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EDITORIAL: Why we must protect our free Press


BARBADOS NATION

EDITORIAL: Why we must protect our free Press

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THE NEWS MEDIA is at a critical junction. Why? The convergence of many events has reshaped the way the media operates, shifting all of the norms of yesteryear.

There is the fake news spectacle, promoted by special interest groups with no goodwill for the Fourth Estate. This is why we must avoid being manipulated by those who set out to do so almost daily.

They will seek comfort and be emboldened given the support they see coming from those in high office who are persistently denigrating the media.

Then there is a demand for more investigative journalism in Barbados, but no freedom of information legislation. This means that whistle-blowers can be prosecuted and persecuted.

In the efforts to scare away timid journalists, there is always the threat of court actionfor defamation even when there is no justifiable case.

The growth of social media and heavy use of Facebook and Instagram with the ability to give instant news, has captured the attention of audiences worldwide. However, this is often without the tenets of responsibility, good taste and fairness, which form the hallmark of responsible media outlets.

There is the targeting of journalists especially when taking a critical stand on issues and against those holding power. The threats can come in many different ways, from withholding of advertising to harassment of reporters and photographers.

The environment in which the Press – print, broadcast and online – operates is one which has seen a loss in trust as well as audiences, with business models in turmoil.

Despite all the hurdles, having an unfettered Press is a necessity for the protection and entrenchment of democracy. Like the judiciary, the legislature and the executive, the role of an independent, fearless but fair news media contributes to upholding those lofty principles to which we all aspire.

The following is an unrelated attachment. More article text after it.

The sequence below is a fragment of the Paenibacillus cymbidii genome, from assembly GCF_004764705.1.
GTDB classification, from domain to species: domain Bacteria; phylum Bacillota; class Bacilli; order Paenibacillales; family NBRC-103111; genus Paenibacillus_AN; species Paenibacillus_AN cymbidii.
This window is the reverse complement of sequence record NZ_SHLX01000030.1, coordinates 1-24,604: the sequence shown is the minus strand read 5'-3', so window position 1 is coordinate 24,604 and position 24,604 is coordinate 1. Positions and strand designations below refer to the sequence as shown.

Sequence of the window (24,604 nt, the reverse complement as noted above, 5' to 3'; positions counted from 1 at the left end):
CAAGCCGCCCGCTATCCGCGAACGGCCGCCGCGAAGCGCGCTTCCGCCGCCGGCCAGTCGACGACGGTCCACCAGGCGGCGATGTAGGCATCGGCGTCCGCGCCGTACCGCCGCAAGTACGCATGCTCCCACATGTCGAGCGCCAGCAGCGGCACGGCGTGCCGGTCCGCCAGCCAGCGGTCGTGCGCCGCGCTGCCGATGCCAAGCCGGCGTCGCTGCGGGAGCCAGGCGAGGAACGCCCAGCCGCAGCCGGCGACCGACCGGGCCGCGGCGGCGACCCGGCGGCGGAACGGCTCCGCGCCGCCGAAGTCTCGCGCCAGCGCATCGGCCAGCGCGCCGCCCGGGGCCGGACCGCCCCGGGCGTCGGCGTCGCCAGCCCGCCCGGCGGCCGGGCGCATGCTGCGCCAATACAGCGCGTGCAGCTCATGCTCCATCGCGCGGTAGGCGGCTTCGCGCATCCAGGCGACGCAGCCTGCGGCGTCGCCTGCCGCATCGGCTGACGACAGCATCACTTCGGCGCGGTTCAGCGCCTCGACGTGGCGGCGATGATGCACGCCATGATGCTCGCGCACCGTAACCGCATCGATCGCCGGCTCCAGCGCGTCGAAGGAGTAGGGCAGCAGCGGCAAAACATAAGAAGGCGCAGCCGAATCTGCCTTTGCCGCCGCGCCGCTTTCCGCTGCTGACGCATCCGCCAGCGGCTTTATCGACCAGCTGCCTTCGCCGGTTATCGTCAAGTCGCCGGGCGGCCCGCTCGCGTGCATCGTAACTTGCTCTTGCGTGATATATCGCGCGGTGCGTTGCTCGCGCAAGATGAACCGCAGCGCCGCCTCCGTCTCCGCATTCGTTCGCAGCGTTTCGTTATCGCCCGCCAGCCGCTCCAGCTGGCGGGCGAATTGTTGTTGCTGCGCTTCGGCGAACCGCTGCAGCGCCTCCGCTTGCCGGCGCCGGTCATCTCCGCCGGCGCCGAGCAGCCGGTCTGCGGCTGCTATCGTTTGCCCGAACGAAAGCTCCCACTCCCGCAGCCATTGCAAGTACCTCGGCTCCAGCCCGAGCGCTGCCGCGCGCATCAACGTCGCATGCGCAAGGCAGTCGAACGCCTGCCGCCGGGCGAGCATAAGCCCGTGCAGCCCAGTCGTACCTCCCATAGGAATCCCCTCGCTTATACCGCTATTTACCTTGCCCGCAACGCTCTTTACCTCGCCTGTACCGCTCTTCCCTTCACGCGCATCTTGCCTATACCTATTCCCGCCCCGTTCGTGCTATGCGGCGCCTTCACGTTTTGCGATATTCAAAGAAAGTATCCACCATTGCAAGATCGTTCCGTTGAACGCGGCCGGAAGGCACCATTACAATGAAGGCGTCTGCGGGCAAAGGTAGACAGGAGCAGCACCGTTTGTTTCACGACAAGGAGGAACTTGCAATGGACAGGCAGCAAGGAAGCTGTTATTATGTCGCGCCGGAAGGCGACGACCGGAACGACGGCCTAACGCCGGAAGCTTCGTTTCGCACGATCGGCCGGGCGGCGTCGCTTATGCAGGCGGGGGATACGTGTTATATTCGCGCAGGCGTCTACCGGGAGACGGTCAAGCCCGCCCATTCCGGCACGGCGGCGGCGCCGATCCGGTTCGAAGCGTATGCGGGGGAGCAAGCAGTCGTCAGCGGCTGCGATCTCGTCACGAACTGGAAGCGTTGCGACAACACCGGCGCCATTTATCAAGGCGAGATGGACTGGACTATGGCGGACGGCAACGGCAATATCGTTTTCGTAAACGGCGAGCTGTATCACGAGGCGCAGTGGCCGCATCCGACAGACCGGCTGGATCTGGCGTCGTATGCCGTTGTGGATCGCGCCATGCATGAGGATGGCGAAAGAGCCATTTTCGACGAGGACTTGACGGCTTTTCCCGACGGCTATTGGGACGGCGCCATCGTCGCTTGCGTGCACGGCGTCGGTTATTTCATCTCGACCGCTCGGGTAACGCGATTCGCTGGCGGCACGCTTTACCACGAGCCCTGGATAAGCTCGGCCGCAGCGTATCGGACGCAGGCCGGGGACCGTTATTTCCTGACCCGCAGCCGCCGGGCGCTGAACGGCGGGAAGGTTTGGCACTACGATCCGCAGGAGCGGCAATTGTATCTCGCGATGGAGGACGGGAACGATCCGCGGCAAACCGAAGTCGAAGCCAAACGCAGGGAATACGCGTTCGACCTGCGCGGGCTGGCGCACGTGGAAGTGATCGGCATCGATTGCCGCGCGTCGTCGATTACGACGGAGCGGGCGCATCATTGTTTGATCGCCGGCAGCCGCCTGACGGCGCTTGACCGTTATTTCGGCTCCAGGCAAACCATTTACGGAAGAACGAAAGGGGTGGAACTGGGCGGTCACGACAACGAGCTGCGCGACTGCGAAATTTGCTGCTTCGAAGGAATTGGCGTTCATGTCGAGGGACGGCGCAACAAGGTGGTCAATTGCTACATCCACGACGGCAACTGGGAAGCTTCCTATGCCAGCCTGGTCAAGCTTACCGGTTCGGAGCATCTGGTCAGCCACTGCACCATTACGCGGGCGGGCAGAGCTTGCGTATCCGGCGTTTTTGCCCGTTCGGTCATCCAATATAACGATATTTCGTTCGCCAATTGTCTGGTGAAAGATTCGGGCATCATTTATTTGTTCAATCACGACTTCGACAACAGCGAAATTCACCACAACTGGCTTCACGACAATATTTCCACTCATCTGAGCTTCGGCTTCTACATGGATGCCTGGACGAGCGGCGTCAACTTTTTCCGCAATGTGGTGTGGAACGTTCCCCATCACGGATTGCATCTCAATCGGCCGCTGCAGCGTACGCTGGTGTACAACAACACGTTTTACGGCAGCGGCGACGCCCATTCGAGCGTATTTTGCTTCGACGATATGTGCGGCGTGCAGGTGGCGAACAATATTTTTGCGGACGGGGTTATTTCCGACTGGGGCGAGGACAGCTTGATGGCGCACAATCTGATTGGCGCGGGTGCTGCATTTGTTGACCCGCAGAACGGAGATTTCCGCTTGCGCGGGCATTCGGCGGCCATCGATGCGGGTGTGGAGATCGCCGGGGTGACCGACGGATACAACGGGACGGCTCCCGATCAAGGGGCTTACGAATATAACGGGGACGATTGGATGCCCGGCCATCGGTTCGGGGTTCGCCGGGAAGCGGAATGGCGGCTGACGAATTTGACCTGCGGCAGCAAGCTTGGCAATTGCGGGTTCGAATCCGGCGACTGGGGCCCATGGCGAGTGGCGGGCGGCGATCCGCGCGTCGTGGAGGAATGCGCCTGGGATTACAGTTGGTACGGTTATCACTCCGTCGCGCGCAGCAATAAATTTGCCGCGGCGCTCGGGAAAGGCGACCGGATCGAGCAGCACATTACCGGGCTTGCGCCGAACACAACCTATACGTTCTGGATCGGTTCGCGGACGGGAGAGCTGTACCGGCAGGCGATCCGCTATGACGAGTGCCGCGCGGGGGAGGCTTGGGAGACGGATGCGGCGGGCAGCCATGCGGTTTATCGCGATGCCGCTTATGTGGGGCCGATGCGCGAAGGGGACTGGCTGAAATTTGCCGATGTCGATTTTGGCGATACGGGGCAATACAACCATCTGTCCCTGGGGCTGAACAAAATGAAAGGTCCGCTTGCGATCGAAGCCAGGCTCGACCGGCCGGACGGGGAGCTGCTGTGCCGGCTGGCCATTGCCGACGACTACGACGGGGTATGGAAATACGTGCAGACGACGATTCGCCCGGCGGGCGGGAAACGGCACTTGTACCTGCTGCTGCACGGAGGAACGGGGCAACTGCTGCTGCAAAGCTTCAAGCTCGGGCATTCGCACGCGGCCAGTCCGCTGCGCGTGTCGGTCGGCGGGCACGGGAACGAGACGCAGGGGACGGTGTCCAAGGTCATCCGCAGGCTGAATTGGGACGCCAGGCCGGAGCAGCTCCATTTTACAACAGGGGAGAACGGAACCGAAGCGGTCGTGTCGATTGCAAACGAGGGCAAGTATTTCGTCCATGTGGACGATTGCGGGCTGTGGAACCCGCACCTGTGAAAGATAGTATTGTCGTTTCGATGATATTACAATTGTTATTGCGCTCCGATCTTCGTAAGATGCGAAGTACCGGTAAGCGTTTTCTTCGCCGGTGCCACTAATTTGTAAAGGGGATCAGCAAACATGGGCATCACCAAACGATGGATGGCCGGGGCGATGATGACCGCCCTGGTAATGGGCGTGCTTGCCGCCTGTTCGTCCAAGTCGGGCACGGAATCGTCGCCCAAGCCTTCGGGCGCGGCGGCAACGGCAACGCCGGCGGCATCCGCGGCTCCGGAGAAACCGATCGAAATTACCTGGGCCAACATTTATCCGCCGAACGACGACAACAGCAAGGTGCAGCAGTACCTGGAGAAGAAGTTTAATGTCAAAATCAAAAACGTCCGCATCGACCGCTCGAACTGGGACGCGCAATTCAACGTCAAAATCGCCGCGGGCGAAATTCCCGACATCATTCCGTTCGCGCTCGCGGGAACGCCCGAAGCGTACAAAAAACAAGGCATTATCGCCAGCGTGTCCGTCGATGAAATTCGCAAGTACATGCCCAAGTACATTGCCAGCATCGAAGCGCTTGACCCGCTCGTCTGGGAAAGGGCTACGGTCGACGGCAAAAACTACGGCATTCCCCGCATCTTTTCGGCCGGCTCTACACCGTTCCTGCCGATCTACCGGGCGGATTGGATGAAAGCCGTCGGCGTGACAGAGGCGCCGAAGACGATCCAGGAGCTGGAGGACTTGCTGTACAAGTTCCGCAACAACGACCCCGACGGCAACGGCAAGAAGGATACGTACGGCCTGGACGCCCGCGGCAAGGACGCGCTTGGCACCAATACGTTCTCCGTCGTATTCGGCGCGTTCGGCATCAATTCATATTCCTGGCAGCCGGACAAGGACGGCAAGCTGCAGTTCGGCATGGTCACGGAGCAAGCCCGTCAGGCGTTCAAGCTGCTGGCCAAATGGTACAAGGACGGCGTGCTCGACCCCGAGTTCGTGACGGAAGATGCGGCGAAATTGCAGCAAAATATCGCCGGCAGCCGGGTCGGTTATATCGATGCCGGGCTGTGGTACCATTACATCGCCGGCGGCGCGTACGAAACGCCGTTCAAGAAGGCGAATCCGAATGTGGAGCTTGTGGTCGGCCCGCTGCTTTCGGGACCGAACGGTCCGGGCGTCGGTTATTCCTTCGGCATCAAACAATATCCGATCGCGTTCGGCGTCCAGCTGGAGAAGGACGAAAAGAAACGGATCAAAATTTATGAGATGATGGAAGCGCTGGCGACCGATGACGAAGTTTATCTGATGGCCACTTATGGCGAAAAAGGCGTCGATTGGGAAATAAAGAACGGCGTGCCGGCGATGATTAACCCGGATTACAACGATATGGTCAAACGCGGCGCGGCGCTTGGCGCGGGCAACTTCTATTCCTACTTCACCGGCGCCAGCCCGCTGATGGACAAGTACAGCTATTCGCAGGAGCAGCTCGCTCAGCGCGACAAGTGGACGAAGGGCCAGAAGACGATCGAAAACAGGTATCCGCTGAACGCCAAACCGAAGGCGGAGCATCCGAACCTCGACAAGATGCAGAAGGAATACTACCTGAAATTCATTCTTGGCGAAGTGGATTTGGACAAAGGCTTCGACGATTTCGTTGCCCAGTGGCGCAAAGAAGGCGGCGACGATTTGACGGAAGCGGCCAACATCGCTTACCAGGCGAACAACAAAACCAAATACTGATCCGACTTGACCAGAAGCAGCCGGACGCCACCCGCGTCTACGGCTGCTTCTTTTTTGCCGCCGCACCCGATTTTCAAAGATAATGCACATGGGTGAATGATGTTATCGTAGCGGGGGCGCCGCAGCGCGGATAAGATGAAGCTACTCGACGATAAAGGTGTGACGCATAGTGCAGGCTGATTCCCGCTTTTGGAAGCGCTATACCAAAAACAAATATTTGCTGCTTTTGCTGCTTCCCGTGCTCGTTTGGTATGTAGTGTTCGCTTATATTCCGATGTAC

This is why nations which cherish freedom need quality journalism to highlight thecritical issues for a more discerning audience.It may be the Auditor General’s report, exposing to public scrutiny the pros andcons of public/private partnerships, or reporting on the performance of state-controlled corporations.

The Press cannot waiver in its duty to hold elected officials to account and be a watchdog against greed and abuse by a privileged minority.

We must not censor ourselves out of fearof offending some high official, buckle tothreats of lawsuits, or allow not having freedom of information legislation to curtail our efforts to highlight matters of concern to the public.In it all we must be fair and accurate in our reporting.

Our role is to report the facts, helpingpeople to understand the information by putting it into context. This is why we support the theme for today’s World Press Freedom Day – Critical Minds For Critical Times: Media’s Role In Advancing Peaceful, Just And Inclusive Societies.

THE NATION has always strived to be a responsible media serving the public. This is still our resolve.

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